Pantulu JV (1967) Pachytene pairing and meiosis in the F1 hybrid of Pennisetum typhoides and P. purpureum. Cytologia 32:532-541.        [ Links ]

Pantulu JV (1968) Meiosis in an autotriploid pearl millet. Caryologia 21:11-15.        [ Links ]

Pantulu JV and Venkateswarlu J (1968) Morphology of the pachytene chromosomes of Pennisetum purpureum Schum. Genetica 39:41-44.        [ Links ]

Pantulu JV and Rao K (1982) Cytogenetics of pearl millet. Theor Appl Genet 61:1-17.        [ Links ]

Peschke VM and Phillips RL (1992) Genetic implications of somaclonal variation in plants. Adv Genet 30:41-75.        [ Links ]

Pickersgill B (1991) Cytogenetics and evolution of Capsicum L. In: Gupta PK and Tsuchiya T (eds) Chromosome Engineering Plants: Genetics, Breeding, Evolution Part A. Elsevier, New York, pp 139-160.        [ Links ]

Pijnacker LP, Ferwerda MA, Puite KJ and Schaart JG (1989) Chromosome elimination and mutation in tetraploid somatic hybrids of Solanum tuberosum and Solanum phureja. Plant Cell Report 8:82-85.        [ Links ]

Powell JB and Burton GW (1969) Chromosome interchanges of spontaneous origin in pearl millet Pennisetum typhoides. Crop Sci 9:252-253.        [ Links ]

Raman VS (1964) Progress of cytogenetic research in Madras State. In: Krishnamurthi S (ed) Advances in Agricultural Sciences and Their Applications. The Madras Agric Jour, Coimbatore, India, pp 122-143.        [ Links ]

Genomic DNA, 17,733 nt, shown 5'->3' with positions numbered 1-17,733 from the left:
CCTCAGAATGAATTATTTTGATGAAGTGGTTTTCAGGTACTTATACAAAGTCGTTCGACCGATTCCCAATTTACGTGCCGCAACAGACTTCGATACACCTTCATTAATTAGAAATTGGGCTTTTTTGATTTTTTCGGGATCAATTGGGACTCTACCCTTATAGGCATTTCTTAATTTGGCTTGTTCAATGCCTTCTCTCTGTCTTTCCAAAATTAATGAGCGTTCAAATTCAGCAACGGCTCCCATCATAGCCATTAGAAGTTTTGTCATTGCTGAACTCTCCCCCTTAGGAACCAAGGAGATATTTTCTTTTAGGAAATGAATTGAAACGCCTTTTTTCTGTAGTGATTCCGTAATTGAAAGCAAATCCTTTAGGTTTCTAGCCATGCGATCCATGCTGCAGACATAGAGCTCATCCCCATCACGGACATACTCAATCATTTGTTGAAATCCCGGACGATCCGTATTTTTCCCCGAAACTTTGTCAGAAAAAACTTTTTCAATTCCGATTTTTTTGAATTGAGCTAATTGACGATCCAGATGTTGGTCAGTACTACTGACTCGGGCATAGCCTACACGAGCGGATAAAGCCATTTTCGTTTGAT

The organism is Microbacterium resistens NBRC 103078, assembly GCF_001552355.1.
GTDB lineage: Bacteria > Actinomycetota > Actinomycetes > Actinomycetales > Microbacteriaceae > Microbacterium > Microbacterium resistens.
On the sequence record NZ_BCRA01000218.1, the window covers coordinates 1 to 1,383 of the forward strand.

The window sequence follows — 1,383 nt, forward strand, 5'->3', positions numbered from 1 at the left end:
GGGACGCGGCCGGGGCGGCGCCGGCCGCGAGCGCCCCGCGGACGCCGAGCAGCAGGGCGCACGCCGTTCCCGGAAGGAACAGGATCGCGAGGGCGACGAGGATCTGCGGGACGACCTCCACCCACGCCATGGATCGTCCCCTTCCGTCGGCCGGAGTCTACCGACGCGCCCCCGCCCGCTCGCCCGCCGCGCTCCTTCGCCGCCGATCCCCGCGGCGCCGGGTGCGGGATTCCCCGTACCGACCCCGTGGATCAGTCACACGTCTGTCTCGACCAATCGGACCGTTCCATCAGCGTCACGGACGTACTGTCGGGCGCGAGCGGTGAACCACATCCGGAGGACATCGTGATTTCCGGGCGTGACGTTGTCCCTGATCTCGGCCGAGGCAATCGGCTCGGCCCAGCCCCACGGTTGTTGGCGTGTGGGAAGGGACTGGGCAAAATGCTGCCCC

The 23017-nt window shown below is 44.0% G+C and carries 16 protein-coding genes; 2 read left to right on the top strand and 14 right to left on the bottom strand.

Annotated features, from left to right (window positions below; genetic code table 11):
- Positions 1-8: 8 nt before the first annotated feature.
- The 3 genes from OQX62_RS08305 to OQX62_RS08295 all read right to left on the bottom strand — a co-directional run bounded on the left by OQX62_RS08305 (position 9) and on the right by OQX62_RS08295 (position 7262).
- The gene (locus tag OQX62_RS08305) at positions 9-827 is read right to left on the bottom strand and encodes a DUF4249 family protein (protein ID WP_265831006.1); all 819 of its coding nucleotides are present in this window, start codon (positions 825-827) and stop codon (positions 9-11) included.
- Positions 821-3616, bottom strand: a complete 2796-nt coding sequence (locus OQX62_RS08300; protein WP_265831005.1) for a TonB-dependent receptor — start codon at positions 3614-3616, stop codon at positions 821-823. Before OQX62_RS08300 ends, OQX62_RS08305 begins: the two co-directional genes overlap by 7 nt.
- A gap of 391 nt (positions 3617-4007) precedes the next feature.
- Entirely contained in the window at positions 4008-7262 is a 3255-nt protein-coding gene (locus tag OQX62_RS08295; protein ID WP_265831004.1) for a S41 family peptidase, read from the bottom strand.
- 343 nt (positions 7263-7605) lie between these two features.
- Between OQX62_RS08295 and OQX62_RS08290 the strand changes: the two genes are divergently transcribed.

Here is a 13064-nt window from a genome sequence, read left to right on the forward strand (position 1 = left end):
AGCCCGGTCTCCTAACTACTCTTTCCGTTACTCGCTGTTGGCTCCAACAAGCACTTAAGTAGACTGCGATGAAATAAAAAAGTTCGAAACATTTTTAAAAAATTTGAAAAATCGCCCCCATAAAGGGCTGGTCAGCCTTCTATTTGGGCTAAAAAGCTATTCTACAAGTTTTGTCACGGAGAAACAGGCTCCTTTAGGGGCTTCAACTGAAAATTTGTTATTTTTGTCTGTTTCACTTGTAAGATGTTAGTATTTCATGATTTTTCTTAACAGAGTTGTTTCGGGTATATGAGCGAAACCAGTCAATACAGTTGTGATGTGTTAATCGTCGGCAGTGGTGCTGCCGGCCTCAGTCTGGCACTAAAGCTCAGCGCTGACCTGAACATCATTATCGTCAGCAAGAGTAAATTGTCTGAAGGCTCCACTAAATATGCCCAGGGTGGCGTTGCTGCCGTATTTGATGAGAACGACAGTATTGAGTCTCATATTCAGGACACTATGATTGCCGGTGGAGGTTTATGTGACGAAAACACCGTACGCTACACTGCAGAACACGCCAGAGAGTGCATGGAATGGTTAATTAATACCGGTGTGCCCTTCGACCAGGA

Rao NS (1929) On the chromosome numbers of some cultivated plants of south India. Indian J Bot Sci 8:126-128.        [ Links ]

Riley R and Chapman V (1958) Genetic control of the cytologically diploid behaviour of hexaploid wheat. Nature 182:713-715.        [ Links ]

Sharma AR and Sharma A (1994) Chromosome Techniques. Harwood Academic Publishers, Switzerland, 368 pp.        [ Links ]

Sears ER (1976) Genetic control of chromosome pairing in wheat. Ann Rev Genet 10:31-51.        [ Links ]

Sethi GS, Kalia HR and Ghai BS (1970) Cytogenetical studies of three interspecific hybrids between Pennisetum typhoides Stapf and Hubb. and P. purpureum Schumach. Cytologia 35:96-101.        [ Links ]

Sree Rangasamy SR (1972) Cytological studies on diploid and polyploid taxa of the genus Pennisetum Rich. Genetica 43:257-273.        [ Links ]

Sujatha DM, Manga V, Subba Rao MV and Murty JSR (1989) Meiotic studies in some species of Pennisetum (L.) Rich. (Poaceae). Cytologia 54:641-652.        [ Links ]

Sybenga J (1992) Cytogenetics in Plant Breeding. Springer-Verlag, Berlin, 469 pp.        [ Links ]

Techio VH, Davide LC and Pereira AV (2005) Genomic analysis in Pennisetum purpureum x P. glaucum hybrids. Caryologia 58:28-33.        [ Links ]

Veyret Y (1957) Les chromosomes somatiques chez quelques spèces de Pennisetum (Somatic chromosomes in some species of Pennisetum). Agronomia Tropical 12:595-598.        [ Links ]

Vieira MRAMCM (1992) Interacção genómica em alopoliplóides da tribo Triticeae. Coimbra,        [ Links ]



Send correspondence to
Vânia Helena Techio
Universidade do Contestado, Campus Universitário de Concórdia
Caixa Postal 211
89700.000 Concórdia, SC, Brazil

Received: November 5, 2004; Accepted: November 11, 2005.



Associate Editor: Marcelo Guerra

Creative Commons License All the contents of this journal, except where otherwise noted, is licensed under a Creative Commons Attribution License